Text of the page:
I realised this week that it has been seven years since I got my first iPhone, a 3GS model, back in 2009. I happened to be in the same place, Newport, Isle of Wight, which made me reminisce about how much has changed in 7 years.
Back then I had a Nokia N95, which had a brilliant camera and proper GPS – none of which could be said for the iPhone 3GS. Back then it was so unbelievably cool to be able to download a entire web page on a phone, or even a large file such as a podcast over 3G. My network plan included something like 500MB of data, but I never got anywhere near that limit. My iPhone changed this. At the time I was familiar with iOS, having owned the first generation iPod Touch, so getting a phone that did the same but more – an always-on Internet connection, a compass, a camera, and it was so much faster too (the ‘S’ in 3GS was for ‘speed’ remember) was absolutely brilliant. At the time I’d been working as a junior developer for just over 18 months – my first proper job as I like to say.
It’s amazing what a difference 7 years makes. Back then, sitting smugly on a train or in a dentist waiting room surfing the Internet was only something us geeks did. Tweeting what you had for lunch was a novelty. Now technology has gone mainstream. Everyone is on the Internet all of the time. The iPhone was to mobile phones as broadband was to the Internet. It redefined normal.
I do wonder what will be next. Yes there is the cloud, there’s deep learning and VR/AR, but these are technologies that have yet to be productised in the way that capacitive screens and low-powered ARM chips were with the iPhone. All I know it, the world we live in will be exciting in 7 more years. Roll on 2023.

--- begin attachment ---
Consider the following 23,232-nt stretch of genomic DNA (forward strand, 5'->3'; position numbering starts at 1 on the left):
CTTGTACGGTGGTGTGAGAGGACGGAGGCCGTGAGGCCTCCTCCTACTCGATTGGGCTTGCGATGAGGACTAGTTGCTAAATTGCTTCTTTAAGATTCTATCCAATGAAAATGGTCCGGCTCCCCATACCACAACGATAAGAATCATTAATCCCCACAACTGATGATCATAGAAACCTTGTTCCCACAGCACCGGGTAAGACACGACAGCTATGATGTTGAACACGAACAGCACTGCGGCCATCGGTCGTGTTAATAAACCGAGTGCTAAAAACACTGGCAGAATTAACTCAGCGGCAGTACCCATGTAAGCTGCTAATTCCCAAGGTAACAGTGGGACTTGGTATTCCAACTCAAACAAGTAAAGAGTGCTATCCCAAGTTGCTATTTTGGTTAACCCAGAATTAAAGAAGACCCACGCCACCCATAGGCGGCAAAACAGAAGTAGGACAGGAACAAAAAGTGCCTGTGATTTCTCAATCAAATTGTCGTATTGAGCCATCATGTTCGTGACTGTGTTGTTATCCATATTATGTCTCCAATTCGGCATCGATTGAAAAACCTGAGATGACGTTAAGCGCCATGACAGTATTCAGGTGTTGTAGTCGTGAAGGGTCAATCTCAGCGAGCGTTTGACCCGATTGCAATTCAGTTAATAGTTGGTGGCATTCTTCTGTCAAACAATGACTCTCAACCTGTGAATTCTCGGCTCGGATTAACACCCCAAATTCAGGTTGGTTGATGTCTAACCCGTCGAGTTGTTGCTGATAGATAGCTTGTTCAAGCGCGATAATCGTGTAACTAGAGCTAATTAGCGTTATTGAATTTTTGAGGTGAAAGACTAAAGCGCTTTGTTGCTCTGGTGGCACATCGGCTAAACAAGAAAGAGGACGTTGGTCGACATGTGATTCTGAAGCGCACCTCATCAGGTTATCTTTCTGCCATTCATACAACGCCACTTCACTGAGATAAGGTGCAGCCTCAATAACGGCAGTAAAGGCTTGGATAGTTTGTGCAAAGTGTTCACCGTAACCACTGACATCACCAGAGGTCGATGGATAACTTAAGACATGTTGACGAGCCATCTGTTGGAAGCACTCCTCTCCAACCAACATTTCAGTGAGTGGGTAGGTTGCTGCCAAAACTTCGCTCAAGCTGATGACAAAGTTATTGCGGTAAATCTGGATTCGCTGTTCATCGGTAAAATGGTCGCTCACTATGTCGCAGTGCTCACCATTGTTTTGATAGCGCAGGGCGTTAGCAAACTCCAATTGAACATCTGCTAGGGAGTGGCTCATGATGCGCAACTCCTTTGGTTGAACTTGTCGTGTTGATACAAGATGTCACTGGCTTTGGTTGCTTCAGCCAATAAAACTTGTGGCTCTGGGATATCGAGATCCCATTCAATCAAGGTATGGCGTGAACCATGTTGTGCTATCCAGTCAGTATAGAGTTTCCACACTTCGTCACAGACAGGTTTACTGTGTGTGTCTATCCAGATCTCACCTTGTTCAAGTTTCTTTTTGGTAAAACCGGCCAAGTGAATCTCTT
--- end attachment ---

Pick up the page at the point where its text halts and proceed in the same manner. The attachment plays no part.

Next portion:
I’ve been a fan of the Manic Street Preachers ever since I heard their first number one hit “If you Tolerate This Your Children Will Be Next” back in August 1998, aged 13. I subsequently received the album on which that single resided – “This is My Truth Tell Me Yours” the following Christmas. When was 13 and living in the middle of nowhere, having the means to the get to a shop and buy the CD was not something that occurred frequently. This was before the days of the iTunes Store and downloadable MP3s. Napster wouldn’t be released for another 6 months, and it would take the good part of a day to download an album on a 56K modem. (Not to mention without a CD burner or portable MP3 player, the best you could do with an MP3 was listen to it though some crummy ‘multimedia’ speakers on a PC). I fell in love with the CD. From the opening track “The Everlasting” to the closing “SYMM”, i loved its rich texture and atmosphere. I soon acquired the previous album “Everything Must Go” and shortly after that, the rest of their back catalogue. What drew me to the band was not just the brilliant music, but also the intriguing lyrics about politics, civil wars and depression. A stark contrast to what you’d hear if you tune in to radio back then where the lyrics would be either about a) falling in love b) braking up or c) wanting to have sex (and still today – Capital FM is dire, but thankfully the Internet and BBC 6 Music have balanced things out) Unlike a lot of music around at the time, the Manics’ lyrics were (and still are) staunchly political while also poetic.